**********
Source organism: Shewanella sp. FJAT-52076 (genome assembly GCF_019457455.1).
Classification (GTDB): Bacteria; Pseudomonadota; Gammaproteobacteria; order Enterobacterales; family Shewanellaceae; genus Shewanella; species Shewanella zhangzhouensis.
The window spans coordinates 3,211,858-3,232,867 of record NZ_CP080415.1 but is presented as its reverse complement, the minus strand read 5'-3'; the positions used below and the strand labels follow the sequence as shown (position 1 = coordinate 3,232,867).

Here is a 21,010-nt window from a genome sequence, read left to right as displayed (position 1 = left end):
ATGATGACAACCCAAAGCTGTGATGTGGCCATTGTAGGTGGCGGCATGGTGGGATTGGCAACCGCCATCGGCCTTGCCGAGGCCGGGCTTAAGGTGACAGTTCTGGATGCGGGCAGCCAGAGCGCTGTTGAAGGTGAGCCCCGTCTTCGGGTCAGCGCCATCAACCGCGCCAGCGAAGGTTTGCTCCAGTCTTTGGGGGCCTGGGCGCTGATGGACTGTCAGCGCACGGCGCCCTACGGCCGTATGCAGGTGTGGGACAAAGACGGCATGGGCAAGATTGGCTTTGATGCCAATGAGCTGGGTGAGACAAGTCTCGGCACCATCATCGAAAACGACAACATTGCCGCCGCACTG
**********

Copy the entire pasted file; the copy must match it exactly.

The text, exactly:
Source organism: Shewanella sp. FJAT-52076 (genome assembly GCF_019457455.1).
Classification (GTDB): Bacteria; Pseudomonadota; Gammaproteobacteria; order Enterobacterales; family Shewanellaceae; genus Shewanella; species Shewanella zhangzhouensis.
The window spans coordinates 3,211,858-3,232,867 of record NZ_CP080415.1 but is presented as its reverse complement, the minus strand read 5'-3'; the positions used below and the strand labels follow the sequence as shown (position 1 = coordinate 3,232,867).

Here is a 21,010-nt window from a genome sequence, read left to right as displayed (position 1 = left end):
ATGATGACAACCCAAAGCTGTGATGTGGCCATTGTAGGTGGCGGCATGGTGGGATTGGCAACCGCCATCGGCCTTGCCGAGGCCGGGCTTAAGGTGACAGTTCTGGATGCGGGCAGCCAGAGCGCTGTTGAAGGTGAGCCCCGTCTTCGGGTCAGCGCCATCAACCGCGCCAGCGAAGGTTTGCTCCAGTCTTTGGGGGCCTGGGCGCTGATGGACTGTCAGCGCACGGCGCCCTACGGCCGTATGCAGGTGTGGGACAAAGACGGCATGGGCAAGATTGGCTTTGATGCCAATGAGCTGGGTGAGACAAGTCTCGGCACCATCATCGAAAACGACAACATTGCCGCCGCACTG